Henry reached across the table with his other arm and cocooned her hand within both of his. “I care about you a great deal, Adelaide. That is why I’ve been reluctant to spoil our dinner with the news I must share with you.”
“Spoil our dinner?” Unease slithered through her. “What do you mean?”
“I received word from the home office. I’m to be promoted from salesman to regional manager.”
Relief so keen it nearly hurt washed over Adelaide. “Henry,” she scolded, “shame on you. You had me thinking the news was going to be dreadful. A promotion is cause for celebration. I’m so proud of you.”
Henry patted her hand in a way that felt less like reassurance and more like sympathy. “You don’t understand, darling. I’ll be working in Fort Worth permanently. I won’t be traveling the rail lines any longer. There will be no more visits to Cisco.”
Adelaide didn’t care if she left Cisco. Didn’t he realize that? She’d gladly resign from her teaching position and move to Fort Worth if it meant having a husband and family of her own. She’d yearned for such a blessing since the day her father died.
“It breaks my heart to think that I’ll not see you again.” Henry’s expression was so somber it frightened her. Was he not going to propose? Could he be so unsure of her answer that he’d not risk asking her to choose him over her students?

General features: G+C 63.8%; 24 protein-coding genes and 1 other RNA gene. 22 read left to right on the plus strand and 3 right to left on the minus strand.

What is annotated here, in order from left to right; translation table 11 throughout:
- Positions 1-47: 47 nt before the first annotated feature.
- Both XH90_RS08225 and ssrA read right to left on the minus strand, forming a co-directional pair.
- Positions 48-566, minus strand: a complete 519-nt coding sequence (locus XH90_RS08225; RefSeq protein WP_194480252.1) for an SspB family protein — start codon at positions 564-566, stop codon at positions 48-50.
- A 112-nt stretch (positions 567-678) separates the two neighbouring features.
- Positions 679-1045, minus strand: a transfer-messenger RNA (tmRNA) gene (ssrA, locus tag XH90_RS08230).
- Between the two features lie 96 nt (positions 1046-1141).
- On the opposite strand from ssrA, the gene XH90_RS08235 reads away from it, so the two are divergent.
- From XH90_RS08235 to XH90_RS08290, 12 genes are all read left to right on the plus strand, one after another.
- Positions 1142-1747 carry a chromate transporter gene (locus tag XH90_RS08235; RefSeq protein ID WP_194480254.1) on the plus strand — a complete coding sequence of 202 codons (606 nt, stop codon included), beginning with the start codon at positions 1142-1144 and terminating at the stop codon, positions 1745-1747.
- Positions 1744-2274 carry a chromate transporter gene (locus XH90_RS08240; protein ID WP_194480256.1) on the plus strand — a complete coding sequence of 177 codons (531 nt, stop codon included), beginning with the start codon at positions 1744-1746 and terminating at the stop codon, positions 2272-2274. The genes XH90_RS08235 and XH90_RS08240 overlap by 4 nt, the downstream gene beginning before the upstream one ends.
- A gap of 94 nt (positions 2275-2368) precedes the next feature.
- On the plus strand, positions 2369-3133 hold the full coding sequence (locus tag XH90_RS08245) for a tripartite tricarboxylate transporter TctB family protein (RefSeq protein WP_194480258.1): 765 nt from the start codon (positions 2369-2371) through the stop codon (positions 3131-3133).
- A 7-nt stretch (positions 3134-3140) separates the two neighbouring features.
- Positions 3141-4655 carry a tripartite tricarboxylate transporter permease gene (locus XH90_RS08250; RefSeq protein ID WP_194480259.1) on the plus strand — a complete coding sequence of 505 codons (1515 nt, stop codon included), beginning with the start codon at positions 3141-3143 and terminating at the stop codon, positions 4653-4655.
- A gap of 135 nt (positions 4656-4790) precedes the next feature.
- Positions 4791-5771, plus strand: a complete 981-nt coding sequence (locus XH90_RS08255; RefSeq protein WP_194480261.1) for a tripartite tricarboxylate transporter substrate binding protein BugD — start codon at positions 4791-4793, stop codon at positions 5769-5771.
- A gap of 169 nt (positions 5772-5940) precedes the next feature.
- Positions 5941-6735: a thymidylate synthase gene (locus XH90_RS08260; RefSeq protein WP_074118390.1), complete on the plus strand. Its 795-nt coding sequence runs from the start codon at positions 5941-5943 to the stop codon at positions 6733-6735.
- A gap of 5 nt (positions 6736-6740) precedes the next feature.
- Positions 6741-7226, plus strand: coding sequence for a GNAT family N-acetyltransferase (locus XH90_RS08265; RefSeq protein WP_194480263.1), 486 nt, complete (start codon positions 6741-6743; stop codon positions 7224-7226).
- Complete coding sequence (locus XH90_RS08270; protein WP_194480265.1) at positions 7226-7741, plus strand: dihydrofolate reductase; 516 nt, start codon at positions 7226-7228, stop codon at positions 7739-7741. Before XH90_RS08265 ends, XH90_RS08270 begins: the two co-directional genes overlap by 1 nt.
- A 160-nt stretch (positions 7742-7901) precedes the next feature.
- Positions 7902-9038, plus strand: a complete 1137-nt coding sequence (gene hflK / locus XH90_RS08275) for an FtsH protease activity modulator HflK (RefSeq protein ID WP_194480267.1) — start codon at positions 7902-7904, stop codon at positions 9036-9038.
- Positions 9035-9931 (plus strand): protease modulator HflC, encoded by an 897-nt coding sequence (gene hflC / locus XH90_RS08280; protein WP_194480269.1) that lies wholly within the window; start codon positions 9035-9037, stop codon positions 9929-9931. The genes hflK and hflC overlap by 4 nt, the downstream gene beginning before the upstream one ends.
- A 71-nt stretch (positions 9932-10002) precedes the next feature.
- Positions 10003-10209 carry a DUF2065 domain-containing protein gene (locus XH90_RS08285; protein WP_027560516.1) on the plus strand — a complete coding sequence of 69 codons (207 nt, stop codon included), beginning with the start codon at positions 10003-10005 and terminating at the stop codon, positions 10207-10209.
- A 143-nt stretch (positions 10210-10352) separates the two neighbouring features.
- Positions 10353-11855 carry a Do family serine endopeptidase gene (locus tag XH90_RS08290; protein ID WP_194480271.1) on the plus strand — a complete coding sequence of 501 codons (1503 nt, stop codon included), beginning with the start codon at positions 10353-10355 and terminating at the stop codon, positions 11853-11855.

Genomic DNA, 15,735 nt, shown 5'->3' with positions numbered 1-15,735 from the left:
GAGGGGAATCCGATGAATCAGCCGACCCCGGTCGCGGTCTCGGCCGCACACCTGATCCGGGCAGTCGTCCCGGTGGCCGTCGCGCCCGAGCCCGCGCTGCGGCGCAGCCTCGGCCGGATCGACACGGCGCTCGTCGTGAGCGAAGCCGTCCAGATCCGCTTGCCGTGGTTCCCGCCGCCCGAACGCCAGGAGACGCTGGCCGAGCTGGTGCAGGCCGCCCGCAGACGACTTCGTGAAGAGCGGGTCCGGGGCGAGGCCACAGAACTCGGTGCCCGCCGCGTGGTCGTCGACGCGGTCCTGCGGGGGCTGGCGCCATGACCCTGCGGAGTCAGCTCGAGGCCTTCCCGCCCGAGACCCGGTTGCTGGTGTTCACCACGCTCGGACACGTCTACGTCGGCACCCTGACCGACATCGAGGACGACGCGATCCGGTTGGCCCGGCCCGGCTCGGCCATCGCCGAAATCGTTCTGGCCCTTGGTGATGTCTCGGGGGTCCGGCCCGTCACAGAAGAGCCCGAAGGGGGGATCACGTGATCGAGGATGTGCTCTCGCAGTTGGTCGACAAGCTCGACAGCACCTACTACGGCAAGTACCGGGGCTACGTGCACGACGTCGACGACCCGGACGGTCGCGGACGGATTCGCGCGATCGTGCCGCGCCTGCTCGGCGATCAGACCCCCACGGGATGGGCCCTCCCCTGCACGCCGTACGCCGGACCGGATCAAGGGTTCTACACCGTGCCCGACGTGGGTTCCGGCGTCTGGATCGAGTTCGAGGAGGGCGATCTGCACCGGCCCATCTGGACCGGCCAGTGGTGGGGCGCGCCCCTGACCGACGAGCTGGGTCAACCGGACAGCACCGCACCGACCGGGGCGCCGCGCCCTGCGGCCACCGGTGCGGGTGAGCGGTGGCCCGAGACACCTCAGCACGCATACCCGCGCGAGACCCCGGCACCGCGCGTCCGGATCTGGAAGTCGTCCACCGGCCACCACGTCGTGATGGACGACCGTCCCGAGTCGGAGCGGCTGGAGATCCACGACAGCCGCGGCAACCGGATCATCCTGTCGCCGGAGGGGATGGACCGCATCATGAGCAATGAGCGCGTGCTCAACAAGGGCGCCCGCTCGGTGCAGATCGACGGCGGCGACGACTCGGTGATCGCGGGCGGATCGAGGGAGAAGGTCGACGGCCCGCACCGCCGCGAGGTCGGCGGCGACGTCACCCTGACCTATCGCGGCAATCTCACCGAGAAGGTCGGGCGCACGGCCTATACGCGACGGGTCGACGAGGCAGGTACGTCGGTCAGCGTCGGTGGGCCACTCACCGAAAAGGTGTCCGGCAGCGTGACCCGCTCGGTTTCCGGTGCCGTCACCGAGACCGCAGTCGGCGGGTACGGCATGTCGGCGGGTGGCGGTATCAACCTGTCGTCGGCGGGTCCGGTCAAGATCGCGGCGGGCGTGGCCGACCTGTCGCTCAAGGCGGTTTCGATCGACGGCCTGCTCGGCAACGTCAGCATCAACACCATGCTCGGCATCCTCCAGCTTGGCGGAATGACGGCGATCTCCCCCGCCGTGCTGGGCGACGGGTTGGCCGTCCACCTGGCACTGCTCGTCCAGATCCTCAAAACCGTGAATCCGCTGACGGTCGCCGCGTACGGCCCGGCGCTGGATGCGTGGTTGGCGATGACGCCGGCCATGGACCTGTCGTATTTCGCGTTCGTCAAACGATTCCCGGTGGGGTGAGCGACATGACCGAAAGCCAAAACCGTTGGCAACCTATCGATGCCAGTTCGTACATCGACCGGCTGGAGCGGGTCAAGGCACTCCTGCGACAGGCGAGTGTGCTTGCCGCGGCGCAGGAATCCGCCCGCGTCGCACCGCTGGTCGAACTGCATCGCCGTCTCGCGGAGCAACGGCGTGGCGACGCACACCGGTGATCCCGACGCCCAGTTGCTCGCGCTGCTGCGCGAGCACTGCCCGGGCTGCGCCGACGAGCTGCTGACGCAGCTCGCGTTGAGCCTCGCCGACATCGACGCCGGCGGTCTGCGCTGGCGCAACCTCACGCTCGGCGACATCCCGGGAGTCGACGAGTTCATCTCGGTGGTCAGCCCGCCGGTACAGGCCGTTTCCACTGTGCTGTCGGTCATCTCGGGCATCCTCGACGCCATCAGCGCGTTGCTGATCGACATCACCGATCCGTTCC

Yes. That must be it.
How could she embolden him without being too brazen? Adelaide nibbled on her lip and leaned forward in her chair. “With all the tales you’ve told me about Fort Worth’s burgeoning society—the concerts, the fancy hotel dining rooms, the parties of the wealthy cattle barons—I would think you’d be pleased to settle in such a town.” She lowered her lashes. “
would be happy to call such a place home.”
Adelaide peeked at Henry to judge his response. His sad smile remained fixed, his eyes unchanged. After a year of acquaintance she should have been able to decipher his mood better, but in truth, if she tallied all the days she’d actually spent in his company, they would barely add up to a couple of weeks. That’s what came from stepping out with a traveling book salesman. Riding the rails was his business. She’d only seen him once or twice a month. Yet, in those few days, she’d come to believe that Providence had brought him to her.